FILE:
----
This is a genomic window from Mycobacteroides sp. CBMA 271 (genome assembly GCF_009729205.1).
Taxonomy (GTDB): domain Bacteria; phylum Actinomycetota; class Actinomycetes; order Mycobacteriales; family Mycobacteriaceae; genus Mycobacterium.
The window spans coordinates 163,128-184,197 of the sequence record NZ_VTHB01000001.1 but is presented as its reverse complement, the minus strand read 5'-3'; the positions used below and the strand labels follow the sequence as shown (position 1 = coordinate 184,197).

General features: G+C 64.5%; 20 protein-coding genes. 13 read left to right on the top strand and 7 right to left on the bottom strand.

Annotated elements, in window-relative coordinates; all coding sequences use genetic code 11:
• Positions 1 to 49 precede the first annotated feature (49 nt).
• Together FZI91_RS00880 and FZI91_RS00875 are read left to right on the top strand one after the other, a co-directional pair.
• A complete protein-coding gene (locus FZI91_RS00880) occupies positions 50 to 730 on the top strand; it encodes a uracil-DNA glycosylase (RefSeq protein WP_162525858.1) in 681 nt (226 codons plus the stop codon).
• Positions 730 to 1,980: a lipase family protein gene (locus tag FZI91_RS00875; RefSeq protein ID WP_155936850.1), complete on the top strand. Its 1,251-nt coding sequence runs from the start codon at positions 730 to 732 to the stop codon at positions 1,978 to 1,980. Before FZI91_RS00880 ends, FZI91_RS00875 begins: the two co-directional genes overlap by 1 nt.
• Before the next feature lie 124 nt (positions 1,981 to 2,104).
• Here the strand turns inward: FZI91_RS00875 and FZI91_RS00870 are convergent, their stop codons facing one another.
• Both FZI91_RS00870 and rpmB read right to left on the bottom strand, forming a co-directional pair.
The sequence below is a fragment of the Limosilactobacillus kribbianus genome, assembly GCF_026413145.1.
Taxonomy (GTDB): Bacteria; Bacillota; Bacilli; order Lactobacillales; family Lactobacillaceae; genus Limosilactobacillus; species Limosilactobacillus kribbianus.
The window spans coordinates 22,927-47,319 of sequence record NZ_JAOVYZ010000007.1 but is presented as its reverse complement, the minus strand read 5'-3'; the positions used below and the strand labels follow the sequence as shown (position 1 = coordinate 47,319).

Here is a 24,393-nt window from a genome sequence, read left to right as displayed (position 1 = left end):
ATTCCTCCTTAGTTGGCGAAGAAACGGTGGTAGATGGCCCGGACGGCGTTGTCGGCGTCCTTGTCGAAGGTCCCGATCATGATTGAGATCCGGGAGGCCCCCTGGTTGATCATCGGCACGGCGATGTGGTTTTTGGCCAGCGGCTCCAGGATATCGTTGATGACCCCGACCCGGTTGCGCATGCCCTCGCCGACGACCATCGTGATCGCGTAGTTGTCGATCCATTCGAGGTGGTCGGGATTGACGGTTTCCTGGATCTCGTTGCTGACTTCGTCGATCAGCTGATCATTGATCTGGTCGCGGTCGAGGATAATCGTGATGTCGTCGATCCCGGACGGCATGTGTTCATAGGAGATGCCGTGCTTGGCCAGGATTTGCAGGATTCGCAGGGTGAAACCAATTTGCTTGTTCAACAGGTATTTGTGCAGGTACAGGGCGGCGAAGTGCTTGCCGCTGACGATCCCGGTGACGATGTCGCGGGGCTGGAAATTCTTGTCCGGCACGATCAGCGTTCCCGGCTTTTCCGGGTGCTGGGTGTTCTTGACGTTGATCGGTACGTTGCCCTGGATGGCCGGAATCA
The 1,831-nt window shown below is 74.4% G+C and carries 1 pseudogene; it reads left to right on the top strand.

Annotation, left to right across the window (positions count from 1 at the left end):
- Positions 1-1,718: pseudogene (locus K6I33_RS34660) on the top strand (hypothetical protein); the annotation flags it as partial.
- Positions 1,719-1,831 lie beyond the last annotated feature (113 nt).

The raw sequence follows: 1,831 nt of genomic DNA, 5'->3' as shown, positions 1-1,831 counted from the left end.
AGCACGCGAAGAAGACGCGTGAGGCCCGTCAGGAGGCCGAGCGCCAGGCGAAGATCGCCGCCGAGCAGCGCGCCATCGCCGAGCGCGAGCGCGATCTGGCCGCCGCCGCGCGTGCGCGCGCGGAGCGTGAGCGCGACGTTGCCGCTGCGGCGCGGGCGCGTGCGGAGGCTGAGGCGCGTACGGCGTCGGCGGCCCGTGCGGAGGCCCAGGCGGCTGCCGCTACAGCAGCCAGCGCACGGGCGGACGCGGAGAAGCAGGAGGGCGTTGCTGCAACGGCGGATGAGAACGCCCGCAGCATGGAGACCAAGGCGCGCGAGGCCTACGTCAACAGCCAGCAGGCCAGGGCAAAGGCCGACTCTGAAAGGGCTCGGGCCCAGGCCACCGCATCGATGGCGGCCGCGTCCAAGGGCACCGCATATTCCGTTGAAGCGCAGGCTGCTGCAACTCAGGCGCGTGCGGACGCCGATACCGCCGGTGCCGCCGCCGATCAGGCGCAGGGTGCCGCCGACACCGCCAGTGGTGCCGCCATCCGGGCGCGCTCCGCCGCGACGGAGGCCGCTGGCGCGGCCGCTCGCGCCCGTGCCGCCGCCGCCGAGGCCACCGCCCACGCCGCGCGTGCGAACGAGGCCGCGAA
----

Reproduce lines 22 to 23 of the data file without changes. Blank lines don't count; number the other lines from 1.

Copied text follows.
The raw sequence follows: 1,831 nt of genomic DNA, 5'->3' as shown, positions 1-1,831 counted from the left end.
AGCACGCGAAGAAGACGCGTGAGGCCCGTCAGGAGGCCGAGCGCCAGGCGAAGATCGCCGCCGAGCAGCGCGCCATCGCCGAGCGCGAGCGCGATCTGGCCGCCGCCGCGCGTGCGCGCGCGGAGCGTGAGCGCGACGTTGCCGCTGCGGCGCGGGCGCGTGCGGAGGCTGAGGCGCGTACGGCGTCGGCGGCCCGTGCGGAGGCCCAGGCGGCTGCCGCTACAGCAGCCAGCGCACGGGCGGACGCGGAGAAGCAGGAGGGCGTTGCTGCAACGGCGGATGAGAACGCCCGCAGCATGGAGACCAAGGCGCGCGAGGCCTACGTCAACAGCCAGCAGGCCAGGGCAAAGGCCGACTCTGAAAGGGCTCGGGCCCAGGCCACCGCATCGATGGCGGCCGCGTCCAAGGGCACCGCATATTCCGTTGAAGCGCAGGCTGCTGCAACTCAGGCGCGTGCGGACGCCGATACCGCCGGTGCCGCCGCCGATCAGGCGCAGGGTGCCGCCGACACCGCCAGTGGTGCCGCCATCCGGGCGCGCTCCGCCGCGACGGAGGCCGCTGGCGCGGCCGCTCGCGCCCGTGCCGCCGCCGCCGAGGCCACCGCCCACGCCGCGCGTGCGAACGAGGCCGCGAA